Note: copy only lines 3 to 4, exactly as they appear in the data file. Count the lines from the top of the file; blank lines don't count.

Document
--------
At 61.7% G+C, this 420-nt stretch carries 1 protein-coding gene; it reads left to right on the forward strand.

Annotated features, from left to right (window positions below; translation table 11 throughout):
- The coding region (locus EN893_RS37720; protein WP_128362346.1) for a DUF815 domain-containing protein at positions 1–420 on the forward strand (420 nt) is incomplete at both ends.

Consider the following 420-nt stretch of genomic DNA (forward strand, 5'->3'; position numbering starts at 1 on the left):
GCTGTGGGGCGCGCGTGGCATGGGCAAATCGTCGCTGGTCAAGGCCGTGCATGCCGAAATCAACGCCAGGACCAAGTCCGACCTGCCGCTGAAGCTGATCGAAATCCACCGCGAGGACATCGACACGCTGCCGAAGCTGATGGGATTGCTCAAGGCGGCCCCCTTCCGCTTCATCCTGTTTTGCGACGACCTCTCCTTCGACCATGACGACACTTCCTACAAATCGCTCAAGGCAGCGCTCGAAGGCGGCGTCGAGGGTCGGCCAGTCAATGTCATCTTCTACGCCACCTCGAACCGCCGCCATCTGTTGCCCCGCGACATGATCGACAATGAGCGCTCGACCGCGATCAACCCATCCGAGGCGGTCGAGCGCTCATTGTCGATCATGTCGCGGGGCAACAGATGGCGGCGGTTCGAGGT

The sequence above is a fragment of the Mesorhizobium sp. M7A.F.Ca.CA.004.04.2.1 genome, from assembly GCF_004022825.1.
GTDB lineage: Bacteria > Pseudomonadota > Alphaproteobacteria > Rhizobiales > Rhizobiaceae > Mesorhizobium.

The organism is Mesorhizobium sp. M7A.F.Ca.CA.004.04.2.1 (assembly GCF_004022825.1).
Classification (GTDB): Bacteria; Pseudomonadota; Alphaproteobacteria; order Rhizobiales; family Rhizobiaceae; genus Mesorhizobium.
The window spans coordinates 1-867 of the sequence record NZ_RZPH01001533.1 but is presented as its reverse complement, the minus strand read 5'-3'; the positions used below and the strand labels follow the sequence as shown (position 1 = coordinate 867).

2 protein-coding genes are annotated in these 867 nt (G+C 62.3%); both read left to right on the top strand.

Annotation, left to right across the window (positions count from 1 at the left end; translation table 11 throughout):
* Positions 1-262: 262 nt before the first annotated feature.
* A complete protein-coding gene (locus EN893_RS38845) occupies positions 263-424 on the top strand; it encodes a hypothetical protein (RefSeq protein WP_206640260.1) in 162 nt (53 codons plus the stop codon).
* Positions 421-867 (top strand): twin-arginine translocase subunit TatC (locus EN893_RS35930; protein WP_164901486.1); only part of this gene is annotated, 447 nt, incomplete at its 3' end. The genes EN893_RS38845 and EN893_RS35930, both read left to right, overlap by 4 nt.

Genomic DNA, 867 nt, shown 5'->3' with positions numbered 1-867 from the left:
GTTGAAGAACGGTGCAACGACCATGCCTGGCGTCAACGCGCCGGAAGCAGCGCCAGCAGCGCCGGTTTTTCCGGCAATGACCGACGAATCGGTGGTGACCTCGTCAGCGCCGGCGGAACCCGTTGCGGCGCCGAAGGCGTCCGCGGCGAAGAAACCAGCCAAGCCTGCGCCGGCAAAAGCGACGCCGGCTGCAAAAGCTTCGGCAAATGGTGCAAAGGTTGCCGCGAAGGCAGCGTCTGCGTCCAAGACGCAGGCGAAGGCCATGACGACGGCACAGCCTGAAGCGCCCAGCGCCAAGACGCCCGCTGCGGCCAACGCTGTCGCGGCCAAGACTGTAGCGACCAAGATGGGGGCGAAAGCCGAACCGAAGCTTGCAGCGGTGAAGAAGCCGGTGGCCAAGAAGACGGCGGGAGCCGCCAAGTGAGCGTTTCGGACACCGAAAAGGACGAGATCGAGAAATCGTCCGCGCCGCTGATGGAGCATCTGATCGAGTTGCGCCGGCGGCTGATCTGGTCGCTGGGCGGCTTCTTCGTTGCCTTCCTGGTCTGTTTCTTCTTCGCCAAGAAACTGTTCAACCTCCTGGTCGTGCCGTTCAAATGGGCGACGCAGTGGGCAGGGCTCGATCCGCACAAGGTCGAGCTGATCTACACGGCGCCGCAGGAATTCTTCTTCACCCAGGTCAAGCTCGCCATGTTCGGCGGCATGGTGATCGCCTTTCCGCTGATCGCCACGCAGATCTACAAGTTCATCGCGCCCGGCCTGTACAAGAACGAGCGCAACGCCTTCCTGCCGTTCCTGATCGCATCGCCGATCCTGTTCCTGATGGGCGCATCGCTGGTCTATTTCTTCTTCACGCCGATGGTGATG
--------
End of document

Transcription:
- The coding region (locus EN893_RS37720; protein WP_128362346.1) for a DUF815 domain-containing protein at positions 1–420 on the forward strand (420 nt) is incomplete at both ends.

Consider the following 420-nt stretch of genomic DNA (forward strand, 5'->3'; position numbering starts at 1 on the left):